Tokyo Tech stands at the forefront of research and higher education as the leading university for science and technology in Japan. Tokyo Tech researchers excel in fields ranging from materials science to biology, computer science, and physics. Founded in 1881, Tokyo Tech hosts over 10,000 undergraduate and graduate students per year, who develop into scientific leaders and some of the most sought-after engineers in industry. Embodying the Japanese philosophy of “monotsukuri,” meaning “technical ingenuity and innovation,” the Tokyo Tech community strives to contribute to society through high-impact research.
www.titech.ac.jp/english/


About Socionext
Socionext is a global, innovative enterprise that designs, develops and delivers System-on-Chip solutions to customers worldwide. The company is focused on technologies that drive today’s leading-edge applications in consumer, automotive and industrial markets. Socionext combines world-class expertise, experience, and an extensive IP portfolio to provide exceptional solutions and ensure a better quality of experience for customers. Founded in 2015, Socionext Inc. is headquartered in Yokohama, and has offices in Japan, Asia, United States and Europe to lead its product development and sales activities. For more information, visit www.socionext.com.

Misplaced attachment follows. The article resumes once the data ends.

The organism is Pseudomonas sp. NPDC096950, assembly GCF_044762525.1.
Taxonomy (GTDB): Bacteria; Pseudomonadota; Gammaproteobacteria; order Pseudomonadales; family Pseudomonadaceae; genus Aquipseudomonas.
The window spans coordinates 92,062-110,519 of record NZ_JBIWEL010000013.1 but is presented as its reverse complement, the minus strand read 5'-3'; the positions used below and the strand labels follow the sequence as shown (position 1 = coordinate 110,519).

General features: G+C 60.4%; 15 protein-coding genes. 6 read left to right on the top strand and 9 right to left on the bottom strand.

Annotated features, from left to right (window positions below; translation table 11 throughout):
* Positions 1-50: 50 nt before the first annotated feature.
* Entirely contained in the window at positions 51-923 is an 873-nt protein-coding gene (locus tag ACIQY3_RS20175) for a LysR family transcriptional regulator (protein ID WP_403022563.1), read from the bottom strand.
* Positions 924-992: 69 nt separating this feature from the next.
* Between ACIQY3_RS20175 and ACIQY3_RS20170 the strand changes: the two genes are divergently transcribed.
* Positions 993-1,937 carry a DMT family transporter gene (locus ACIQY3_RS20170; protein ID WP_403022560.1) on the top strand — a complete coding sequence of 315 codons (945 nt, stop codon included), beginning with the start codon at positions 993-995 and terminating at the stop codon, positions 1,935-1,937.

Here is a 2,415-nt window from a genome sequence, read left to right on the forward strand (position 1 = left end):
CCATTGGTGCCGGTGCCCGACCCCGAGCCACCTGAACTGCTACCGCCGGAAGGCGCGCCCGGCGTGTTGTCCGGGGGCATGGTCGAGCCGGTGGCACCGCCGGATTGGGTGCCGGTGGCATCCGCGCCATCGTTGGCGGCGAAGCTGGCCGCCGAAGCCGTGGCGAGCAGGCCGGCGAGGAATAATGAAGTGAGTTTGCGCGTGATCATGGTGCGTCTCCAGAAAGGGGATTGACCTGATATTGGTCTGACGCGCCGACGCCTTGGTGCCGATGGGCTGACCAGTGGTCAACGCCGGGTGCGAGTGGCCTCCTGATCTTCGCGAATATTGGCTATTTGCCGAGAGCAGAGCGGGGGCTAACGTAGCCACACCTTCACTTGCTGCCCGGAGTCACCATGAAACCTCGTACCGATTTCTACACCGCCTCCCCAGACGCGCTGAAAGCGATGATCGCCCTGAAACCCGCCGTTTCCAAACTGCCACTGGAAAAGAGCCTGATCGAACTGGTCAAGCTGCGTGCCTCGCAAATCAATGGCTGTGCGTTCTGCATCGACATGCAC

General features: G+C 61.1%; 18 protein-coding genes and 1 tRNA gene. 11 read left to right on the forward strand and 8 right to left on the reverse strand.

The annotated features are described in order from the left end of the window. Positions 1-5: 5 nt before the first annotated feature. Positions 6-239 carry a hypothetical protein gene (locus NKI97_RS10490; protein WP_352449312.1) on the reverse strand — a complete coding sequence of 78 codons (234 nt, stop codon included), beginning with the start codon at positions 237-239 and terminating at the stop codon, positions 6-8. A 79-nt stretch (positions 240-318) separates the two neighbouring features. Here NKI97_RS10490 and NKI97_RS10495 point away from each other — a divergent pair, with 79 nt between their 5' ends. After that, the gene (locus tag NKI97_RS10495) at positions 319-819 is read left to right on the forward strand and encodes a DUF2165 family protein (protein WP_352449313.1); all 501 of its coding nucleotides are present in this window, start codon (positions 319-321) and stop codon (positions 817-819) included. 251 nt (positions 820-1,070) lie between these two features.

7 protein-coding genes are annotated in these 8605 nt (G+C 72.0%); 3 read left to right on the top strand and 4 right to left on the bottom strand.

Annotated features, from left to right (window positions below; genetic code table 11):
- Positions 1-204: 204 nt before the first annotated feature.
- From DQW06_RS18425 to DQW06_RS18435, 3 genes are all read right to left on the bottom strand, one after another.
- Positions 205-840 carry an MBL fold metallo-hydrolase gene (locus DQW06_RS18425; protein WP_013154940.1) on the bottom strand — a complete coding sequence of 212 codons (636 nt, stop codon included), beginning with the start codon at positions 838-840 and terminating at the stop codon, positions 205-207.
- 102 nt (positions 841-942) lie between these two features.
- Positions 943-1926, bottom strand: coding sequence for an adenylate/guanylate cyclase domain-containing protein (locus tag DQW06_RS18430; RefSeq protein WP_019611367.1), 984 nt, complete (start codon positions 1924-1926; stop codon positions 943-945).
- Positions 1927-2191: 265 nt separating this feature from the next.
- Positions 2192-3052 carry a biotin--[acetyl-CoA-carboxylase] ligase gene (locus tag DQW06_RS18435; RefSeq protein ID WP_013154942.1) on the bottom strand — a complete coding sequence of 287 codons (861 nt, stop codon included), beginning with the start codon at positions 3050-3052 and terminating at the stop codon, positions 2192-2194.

For more information, please click here

Contacts:
Emiko Kawaguchi
Public Relations Section,
Tokyo Institute of Technology

+81-3-5734-2975

Corporate Planning Office
Socionext Inc.
http://www.socionext.com/en/contact
+81-45-568-1006

Copyright © Tokyo Institute of Technology

If you have a comment, please Contact us.

Issuers of news releases, not 7th Wave, Inc. or Nanotechnology Now, are solely responsible for the accuracy of the content.

Bookmark:
Delicious Digg Newsvine Google Yahoo Reddit Magnoliacom Furl Facebook

Related Links

Reference

Related News Press

News and information

Drawing data in nanometer scale September 30th, 2022

Researchers unveil mystery inside Li- o2 batteries September 30th, 2022

Synthesis of air-stable room-temperature van der Waals magnetic thin flakes September 30th, 2022

ACM Research Launches New Furnace Tool for Thermal Atomic Layer Deposition to Support Advanced Semiconductor Manufacturing Requirements: Ultra Fn A Furnace Tool Shipped to China-Based Foundry Customer September 30th, 2022

Exquisitely thin membranes can slash energy spent refining crude oil into fuel and plastic: Queen Mary scientists have created a new type of nanomembrane that presents a less energy intensive way to fractionate hydrocarbons from crude oil September 30th, 2022